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Increasing Benefits Costs: What Employers are Spending on Employees

Increasing Benefits Costs: What Employers are Spending on Employees
Posted on Wednesday, January 30, 2019 by Rae Shanahan
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A recent report from the Employer Costs for Employee Compensation (ECEC) collected data from 27,200 occupations and 6,600 private industries about the total cost of benefits compensation.

increasing-costs-of-benefits

The data revealed that employers are spending more on benefits, with an increase of 368 percent over 14 years. When employees receive their paychecks, they mostly focus on their take home pay amount. But what other benefits are they simply not aware of?

Breaking down the costs – what’s the dollar amount?

In the private sector, employers are spending 69.7 percent on wages and salaries with benefits accounting for around 29 percent of total compensation including legally required benefits like Social Security and Medicare. With these two percentages in mind, let’s dive deeper into the actual dollar amount employers are paying for benefits. Adding up insurance plans, paid leave, retirement and savings, supplemental pay, and all the legally required benefits, the total cost is $21,726 annually. With the addition of wages, that number goes up to over $71,000 annually.

In addition, if sick leave is an offering, employers can spend up to $616 a year per employee and adding up all the other time off perks like vacation, holidays, and personal days, that’s around $5,000 annually.

Benefits costs are rising – but not at the same rate across industries

It may be no surprise to note, that benefits costs are increasing steadily over the years. The cost of health insurance has increased by 28 percent — and in 2017 alone, U.S. healthcare costs topped out at $3.5 trillion dollars which equates to $10,739 per person. In comparison, the healthcare cost in 1960 was $27.2 billion, or only $146 per person. These increases stem from a combination of rising chronic illnesses like diabetes and heart disease, drug costs, high administrative costs, and hospital branding to name a few.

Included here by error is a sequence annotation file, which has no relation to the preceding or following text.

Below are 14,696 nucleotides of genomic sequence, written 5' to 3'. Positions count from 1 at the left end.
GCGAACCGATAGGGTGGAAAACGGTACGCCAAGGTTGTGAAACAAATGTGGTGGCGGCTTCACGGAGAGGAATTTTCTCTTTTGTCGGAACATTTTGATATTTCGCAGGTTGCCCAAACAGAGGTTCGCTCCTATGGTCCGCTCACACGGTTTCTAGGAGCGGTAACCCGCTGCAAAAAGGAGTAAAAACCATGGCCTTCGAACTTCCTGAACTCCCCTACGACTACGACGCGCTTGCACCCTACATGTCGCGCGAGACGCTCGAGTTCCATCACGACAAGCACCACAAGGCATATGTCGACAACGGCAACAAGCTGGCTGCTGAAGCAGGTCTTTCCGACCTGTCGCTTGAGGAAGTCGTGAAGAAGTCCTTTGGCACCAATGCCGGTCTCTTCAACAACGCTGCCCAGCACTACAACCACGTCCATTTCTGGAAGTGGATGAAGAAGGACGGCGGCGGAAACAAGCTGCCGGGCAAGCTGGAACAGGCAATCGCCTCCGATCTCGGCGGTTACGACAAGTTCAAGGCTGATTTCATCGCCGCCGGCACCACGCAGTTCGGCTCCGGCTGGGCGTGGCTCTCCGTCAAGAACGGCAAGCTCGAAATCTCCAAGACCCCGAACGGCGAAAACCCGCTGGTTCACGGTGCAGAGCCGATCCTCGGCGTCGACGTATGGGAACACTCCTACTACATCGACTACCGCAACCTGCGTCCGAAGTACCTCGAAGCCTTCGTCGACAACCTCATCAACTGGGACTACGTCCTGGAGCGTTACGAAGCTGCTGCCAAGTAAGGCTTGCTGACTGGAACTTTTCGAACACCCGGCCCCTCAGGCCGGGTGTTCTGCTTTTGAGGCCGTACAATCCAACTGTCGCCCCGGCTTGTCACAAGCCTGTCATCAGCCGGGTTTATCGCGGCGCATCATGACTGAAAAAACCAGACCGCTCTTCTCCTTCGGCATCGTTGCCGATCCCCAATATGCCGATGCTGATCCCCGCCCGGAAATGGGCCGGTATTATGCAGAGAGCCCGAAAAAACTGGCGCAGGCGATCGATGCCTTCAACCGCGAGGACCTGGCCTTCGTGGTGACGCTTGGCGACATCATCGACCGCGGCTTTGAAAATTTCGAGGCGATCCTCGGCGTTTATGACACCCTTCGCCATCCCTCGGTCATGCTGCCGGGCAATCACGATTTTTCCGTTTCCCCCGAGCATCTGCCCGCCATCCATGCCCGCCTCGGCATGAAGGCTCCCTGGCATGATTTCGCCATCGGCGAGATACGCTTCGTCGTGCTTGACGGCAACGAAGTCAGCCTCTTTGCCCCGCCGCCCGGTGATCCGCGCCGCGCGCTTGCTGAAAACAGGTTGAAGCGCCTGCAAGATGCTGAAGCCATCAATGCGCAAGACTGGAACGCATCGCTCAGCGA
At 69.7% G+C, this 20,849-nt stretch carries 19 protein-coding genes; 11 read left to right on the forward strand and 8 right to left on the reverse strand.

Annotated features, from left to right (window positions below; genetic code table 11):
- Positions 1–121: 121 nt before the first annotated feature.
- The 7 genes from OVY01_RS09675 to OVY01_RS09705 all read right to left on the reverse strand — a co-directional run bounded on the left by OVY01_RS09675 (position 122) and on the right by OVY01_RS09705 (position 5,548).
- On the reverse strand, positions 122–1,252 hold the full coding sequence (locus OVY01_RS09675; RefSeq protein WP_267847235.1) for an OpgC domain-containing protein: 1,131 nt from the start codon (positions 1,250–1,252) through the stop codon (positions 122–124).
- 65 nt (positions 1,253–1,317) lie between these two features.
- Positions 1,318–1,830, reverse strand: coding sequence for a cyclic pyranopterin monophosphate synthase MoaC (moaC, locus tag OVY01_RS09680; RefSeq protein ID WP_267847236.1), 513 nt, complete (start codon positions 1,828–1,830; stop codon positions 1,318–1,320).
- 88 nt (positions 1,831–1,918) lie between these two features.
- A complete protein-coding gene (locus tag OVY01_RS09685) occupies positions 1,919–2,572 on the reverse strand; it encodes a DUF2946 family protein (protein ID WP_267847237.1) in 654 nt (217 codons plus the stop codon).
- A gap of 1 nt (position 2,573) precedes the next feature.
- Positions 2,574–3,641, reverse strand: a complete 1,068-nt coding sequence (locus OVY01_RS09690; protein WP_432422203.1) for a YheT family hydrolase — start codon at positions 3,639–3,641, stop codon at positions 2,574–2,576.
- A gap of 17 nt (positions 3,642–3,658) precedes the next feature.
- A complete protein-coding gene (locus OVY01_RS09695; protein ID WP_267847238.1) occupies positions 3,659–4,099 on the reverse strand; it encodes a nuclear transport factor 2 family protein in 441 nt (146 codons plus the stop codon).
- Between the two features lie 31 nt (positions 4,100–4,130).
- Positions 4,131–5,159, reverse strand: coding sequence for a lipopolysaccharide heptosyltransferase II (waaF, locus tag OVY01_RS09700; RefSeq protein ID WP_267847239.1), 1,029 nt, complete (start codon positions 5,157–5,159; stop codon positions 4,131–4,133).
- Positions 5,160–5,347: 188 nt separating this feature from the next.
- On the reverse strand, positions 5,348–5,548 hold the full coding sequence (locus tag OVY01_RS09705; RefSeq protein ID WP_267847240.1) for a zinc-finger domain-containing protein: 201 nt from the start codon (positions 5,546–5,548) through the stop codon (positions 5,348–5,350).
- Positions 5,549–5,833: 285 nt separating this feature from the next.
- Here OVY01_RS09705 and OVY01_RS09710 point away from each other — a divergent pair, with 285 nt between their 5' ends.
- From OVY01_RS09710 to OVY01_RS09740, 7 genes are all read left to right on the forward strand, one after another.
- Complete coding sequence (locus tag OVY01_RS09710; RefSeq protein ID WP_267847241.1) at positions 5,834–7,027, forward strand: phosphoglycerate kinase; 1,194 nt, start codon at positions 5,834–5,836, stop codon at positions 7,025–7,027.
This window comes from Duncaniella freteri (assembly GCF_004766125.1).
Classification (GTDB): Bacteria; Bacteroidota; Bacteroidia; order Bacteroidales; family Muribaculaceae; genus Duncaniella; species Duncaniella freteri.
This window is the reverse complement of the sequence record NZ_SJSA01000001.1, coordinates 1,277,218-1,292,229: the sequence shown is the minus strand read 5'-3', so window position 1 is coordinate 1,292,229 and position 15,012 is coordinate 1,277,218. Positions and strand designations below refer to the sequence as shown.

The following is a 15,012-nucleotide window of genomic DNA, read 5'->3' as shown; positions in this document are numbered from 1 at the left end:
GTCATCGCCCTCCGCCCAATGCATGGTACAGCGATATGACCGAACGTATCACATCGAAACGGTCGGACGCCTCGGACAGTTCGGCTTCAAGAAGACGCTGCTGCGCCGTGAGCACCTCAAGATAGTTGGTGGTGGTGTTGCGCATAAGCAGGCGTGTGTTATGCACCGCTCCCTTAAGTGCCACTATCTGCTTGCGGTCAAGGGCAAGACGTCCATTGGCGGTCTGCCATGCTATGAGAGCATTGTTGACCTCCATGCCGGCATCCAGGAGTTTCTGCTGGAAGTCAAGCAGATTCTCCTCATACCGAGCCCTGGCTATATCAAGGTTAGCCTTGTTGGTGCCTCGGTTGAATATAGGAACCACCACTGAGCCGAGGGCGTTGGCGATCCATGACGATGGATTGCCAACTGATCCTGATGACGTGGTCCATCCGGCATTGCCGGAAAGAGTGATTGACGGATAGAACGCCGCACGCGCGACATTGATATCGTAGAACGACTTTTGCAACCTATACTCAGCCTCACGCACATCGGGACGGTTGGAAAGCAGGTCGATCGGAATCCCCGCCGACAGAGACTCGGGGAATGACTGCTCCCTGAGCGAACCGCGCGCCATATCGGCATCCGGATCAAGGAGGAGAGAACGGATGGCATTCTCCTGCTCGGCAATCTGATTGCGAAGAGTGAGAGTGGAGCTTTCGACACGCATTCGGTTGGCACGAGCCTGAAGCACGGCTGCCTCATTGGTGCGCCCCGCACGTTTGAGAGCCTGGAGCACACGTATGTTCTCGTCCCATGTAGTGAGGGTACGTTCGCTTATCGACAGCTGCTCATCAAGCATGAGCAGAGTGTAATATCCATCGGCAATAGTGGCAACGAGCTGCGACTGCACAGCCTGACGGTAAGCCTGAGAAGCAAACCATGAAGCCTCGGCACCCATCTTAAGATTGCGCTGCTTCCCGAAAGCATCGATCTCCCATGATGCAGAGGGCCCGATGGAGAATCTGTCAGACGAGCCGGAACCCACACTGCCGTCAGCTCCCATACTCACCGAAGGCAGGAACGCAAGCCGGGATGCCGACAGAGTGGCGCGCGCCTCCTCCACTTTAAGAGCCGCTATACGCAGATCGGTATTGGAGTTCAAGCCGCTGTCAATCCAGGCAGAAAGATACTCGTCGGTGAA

Costs are up, although it’s interesting to note, that rates may increase more according to your location and industry. For example, in the finance and insurance sector, benefits have increased by 17 percent, while the retail sector only increased by 3.9 percent between 2004 and 2018.

Where you live matters – costs increase according to location

If you are located on the east or west coast your benefits costs are higher – but with an influx of Fortune 500 companies in Arizona, their percentage increase in costs of benefits rose 90 percent since 2004. Florida has the lowest costs to provide benefits which could attract more start-ups to their shores.

There are a few key takeaways to think about when analyzing your benefits costs:

  1. Do your employees use them?
  2. Do your employees know about them?
  3. Are you absorbing all the cost of benefits on your own?
  4. Are you tracking the data of your employees enrollment in your benefits options?

Benefits that improve overall employee well-being, like benefits that increase financial security, are on the rise. Employers must understand their workforce and analyze which benefits would be best to fit their employees’ changing lifestyles. Plus, employers need to take the time to communicate the total costs of benefits to their employees in order to illustrate their investment for higher employee loyalty, engagement and hiring rates. 

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